Doctors Often Misunderstand the Science Behind Screening Tests

Here’s another arrow in the quiver of patients well-armed against deficiencies in (well-meaning but often wrong) preventive medical care.

A survey published in the Annals of Internal Medicine concluded that primary care doctors can be as confused as the rest of us when they ponder information about screening tests.

“Most primary care physicians mistakenly interpreted improved survival and increased detection with screening as evidence that screening saves lives,” the authors wrote. “Few correctly recognized that only reduced mortality in a randomized trial constitutes evidence of the benefit of screening.”

An accompanying editorial in the same publication claimed that what physicians don’t know can harm their patients, and that screening for things such as breast and prostate cancer are widely overused.

Not that we love saying, “We told you so,” but we told you so.

As reported on MedPage Today, in a hypothetical scenario, about 3 in 4 physicians incorrectly said that increased five-year survival and early detection of cancer proves that a screening test saves lives. About 8 in 10 correctly said that a reduction in mortality in a randomized trial proves the efficacy of a screening test.

According to the study authors, “Misunderstanding of statistics … matters, because it may influence how physicians discuss screening with their patients or how they teach trainees.”

The researchers explained how measuring survival rates can be subject to bias. In a group of individuals who will die at 70, the five-year survival rate for those diagnosed with cancer because of symptoms they had at 67 will be 0 percent. But the five-year survival rate for those diagnosed through screening at 60 will be 100 percent.

“Yet, despite this dramatic improvement in survival … nothing has changed about how many people die or when,” they said.

This is such a common error in medicine that it has a name: Lead time bias. Take two imaginary people, who are both destined by fate to die on the same day from the same type of cancer. One learns of his disease three years earlier than the other, thanks to a screening test. But the test only added three years of worry to his life. It did not extend his life span a single day. That is why medical researchers always look to see if a screening test results in lower mortality (death) rates from the disease being screened for. Increase in survival means nothing without that, since it can all be lead time bias.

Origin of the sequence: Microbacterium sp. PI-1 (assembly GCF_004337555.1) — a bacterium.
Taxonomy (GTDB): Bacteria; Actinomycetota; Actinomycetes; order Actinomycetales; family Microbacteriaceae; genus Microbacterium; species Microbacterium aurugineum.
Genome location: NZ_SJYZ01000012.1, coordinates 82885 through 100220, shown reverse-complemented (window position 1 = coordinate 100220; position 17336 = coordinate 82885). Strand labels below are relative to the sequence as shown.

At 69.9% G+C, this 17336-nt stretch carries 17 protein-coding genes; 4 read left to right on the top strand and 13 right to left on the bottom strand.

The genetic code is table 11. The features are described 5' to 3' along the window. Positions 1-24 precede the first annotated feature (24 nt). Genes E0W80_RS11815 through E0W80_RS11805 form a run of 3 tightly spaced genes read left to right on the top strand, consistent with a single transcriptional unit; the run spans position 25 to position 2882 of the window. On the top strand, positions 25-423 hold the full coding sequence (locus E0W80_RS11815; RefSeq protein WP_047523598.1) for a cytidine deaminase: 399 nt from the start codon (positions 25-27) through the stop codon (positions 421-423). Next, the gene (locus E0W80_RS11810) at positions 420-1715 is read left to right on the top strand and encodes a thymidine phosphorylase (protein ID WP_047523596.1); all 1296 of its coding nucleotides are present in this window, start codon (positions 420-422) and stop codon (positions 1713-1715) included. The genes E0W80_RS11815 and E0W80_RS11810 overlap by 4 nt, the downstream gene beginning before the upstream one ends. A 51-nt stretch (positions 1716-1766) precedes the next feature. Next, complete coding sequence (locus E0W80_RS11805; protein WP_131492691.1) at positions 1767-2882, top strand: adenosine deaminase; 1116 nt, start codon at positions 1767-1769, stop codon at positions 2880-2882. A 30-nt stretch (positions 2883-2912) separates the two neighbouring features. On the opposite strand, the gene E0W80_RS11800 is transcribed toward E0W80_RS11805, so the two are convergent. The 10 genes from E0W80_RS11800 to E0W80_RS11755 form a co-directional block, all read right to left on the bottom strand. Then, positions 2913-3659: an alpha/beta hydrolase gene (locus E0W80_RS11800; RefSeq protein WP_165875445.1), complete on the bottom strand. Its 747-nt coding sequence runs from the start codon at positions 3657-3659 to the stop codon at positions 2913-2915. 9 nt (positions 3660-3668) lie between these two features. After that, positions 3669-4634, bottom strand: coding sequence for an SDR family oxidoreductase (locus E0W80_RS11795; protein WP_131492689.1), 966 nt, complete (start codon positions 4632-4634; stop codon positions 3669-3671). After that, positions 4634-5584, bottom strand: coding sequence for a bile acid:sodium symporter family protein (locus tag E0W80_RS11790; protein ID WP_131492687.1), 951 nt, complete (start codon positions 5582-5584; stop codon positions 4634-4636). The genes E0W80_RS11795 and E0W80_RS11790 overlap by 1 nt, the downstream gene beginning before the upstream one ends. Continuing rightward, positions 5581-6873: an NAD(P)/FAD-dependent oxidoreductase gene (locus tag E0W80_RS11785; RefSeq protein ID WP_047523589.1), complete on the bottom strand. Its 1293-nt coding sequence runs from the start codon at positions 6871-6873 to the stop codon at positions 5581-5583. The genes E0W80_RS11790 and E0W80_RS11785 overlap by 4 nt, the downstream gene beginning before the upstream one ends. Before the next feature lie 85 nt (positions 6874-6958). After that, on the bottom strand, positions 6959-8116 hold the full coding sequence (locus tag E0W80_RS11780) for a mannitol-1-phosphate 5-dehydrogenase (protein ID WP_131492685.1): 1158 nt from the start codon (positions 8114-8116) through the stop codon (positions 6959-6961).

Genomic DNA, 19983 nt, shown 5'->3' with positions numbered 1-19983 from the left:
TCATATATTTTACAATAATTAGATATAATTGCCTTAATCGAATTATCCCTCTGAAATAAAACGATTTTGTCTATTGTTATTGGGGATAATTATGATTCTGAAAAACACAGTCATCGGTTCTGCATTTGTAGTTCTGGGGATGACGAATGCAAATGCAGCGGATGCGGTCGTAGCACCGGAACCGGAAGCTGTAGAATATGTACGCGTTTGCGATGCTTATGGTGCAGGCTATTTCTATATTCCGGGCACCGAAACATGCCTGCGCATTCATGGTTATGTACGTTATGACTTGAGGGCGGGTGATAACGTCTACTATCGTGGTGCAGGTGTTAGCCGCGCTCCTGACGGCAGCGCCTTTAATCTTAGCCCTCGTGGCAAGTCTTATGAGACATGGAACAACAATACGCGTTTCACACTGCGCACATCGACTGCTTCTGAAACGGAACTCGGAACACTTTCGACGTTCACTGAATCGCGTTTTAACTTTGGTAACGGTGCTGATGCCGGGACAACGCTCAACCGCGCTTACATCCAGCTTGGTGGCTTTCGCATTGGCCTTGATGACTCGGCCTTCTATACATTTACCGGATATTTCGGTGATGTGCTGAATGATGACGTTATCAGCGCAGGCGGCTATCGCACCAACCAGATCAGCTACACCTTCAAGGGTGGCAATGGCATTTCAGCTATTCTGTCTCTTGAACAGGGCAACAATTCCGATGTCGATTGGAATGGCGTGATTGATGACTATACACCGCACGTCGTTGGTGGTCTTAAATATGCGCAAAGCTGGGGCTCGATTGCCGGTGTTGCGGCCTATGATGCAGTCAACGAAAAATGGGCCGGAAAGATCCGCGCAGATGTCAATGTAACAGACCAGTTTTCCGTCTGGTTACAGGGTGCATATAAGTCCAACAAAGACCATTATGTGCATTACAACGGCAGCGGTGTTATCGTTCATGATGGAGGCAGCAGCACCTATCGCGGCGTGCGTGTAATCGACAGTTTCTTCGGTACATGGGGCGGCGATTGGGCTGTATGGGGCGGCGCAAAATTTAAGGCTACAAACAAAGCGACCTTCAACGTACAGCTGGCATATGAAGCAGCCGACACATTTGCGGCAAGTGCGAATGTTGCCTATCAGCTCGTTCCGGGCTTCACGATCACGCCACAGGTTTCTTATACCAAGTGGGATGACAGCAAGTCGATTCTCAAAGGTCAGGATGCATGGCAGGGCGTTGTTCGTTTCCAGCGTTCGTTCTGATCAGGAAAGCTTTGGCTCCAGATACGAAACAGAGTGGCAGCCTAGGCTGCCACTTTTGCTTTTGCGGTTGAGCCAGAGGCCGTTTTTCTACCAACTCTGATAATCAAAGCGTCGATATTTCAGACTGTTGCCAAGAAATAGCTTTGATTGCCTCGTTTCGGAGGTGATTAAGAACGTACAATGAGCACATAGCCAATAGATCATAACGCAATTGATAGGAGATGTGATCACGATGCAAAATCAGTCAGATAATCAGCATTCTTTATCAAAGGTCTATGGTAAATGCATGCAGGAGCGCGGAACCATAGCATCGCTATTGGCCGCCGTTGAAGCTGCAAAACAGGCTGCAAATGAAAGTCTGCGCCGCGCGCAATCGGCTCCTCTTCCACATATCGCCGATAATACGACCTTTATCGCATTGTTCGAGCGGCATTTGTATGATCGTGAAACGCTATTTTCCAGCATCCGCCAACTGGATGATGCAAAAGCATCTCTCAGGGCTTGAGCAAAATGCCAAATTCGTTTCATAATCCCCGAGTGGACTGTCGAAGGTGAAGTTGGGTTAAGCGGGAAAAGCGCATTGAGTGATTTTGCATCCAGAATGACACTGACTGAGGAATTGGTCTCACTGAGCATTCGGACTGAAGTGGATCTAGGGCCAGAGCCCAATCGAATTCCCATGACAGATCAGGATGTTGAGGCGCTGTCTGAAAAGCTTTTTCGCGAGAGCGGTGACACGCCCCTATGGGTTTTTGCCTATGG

Screening for cancer that ultimately does not progress (as is often the case with, say, prostate cancer) also can boost survival rates but not affect mortality.

But in a randomized trial, which is the basis for solid science, mortality rates aren’t affected by these biases. So that’s the only measure that can prove that a screening test saves lives.

If even doctors, who are trained in the science if not always the art of medicine, have trouble weighting the evidence when deciding whether or not to order a cancer screening, what’s a patient to do?

Ask questions:

  • Why are you recommending this test?
  • What are its risks?
  • What other ways are there to find out more about my problem?
  • What do you think will or could happen if I don’t have this test?

If your doctor isn’t interested in entertaining these questions, consider seeking another care provider. Also, our Better Health Care Newsletter from December can help you navigate these discussions, especially the article “Refusing Health Care Is OK, as Long as You Have the Facts.”

First published on Technorati.

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